The Roman Republic and Empire each flourished as major world powers for hundreds of years. Any collectors who want good examples of helmet craftsmanship will have a lot to choose from. In case you’d like to learn a little bit about these pieces of Roman soldier armor, we have a few quick facts for you.
Roman helmets varied widely based on the time period and who was wearing them, such as gladiators or soldiers of varying ranks. However, the basic design of metal helmets was the same once they came into fashion. Though previously, Roman soldiers had worn leather helmets strengthened by metal, they eventually had their helmets beaten out of a single sheet of iron or brass and often topped them with a crest on a knob or a spike.
Commanders who needed to be seen topped theirs with bright crests made of horsehair or feathers. There is some evidence that soldiers of different ranks wore the crests facing different directions, and these crests were probably dyed more colors than just the red seen in movies. Some might have even been dyed in alternating color patterns.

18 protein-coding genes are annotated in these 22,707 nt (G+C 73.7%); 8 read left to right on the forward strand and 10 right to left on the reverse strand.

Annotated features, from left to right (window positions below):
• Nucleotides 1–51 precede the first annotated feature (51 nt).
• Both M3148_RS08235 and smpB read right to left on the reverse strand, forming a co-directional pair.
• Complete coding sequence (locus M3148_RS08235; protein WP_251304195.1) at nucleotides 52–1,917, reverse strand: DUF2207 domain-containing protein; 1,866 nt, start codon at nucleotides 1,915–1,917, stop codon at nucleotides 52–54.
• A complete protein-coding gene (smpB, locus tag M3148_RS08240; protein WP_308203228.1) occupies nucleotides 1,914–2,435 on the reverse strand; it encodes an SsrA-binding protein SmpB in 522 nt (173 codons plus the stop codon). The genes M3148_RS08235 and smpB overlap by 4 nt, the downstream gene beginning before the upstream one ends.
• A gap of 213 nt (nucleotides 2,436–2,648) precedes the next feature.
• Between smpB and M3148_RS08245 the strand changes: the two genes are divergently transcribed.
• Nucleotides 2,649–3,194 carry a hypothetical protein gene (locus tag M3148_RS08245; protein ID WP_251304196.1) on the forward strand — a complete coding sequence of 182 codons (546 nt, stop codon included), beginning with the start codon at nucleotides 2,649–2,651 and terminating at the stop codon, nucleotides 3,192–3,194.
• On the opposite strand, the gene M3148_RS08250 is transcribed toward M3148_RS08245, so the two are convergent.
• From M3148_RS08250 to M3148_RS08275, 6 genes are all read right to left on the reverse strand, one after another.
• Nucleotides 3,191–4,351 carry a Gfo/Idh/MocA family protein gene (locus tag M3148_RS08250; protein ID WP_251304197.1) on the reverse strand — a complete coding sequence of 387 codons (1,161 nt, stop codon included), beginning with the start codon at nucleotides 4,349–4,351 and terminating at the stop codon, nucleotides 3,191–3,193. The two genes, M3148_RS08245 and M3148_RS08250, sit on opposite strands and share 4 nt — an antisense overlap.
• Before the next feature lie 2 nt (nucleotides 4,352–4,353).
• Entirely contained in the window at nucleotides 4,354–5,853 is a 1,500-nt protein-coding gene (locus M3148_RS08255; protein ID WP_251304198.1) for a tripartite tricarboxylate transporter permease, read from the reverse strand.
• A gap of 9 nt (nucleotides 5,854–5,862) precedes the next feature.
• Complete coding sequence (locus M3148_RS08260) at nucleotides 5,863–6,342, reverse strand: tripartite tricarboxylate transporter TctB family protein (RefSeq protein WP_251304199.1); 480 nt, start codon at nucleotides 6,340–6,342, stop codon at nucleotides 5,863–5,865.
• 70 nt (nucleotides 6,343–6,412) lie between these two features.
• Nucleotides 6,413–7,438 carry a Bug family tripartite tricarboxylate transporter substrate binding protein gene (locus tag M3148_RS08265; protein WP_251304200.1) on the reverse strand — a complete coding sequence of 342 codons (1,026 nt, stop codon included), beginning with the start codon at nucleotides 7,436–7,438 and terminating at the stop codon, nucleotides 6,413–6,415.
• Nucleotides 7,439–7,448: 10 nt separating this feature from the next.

The earliest major types of helmet were the Montefortino and the Coolus, both rounded helmets with a plume-holding knob on top and a protruding neck guard. After these came different forms of the Imperial helmet, which were far more elaborate in design and decoration. These took the early forms and added a protective piece across the forehead along with guards for the sides of the face.
The forehead piece disappeared in late antiquity as Imperial helmets were replaced by Ridge helmets. Unlike all the previous Roman helmets, which had been based off of Celtic designs, the Ridge helmet was closer to Middle Eastern designs. As the name suggests, these helmets had vertical ridges running down the bowl of the helmet. They didn’t usually have any sort of knob or plume on top, but they did have thin nose guards for further protection of the face.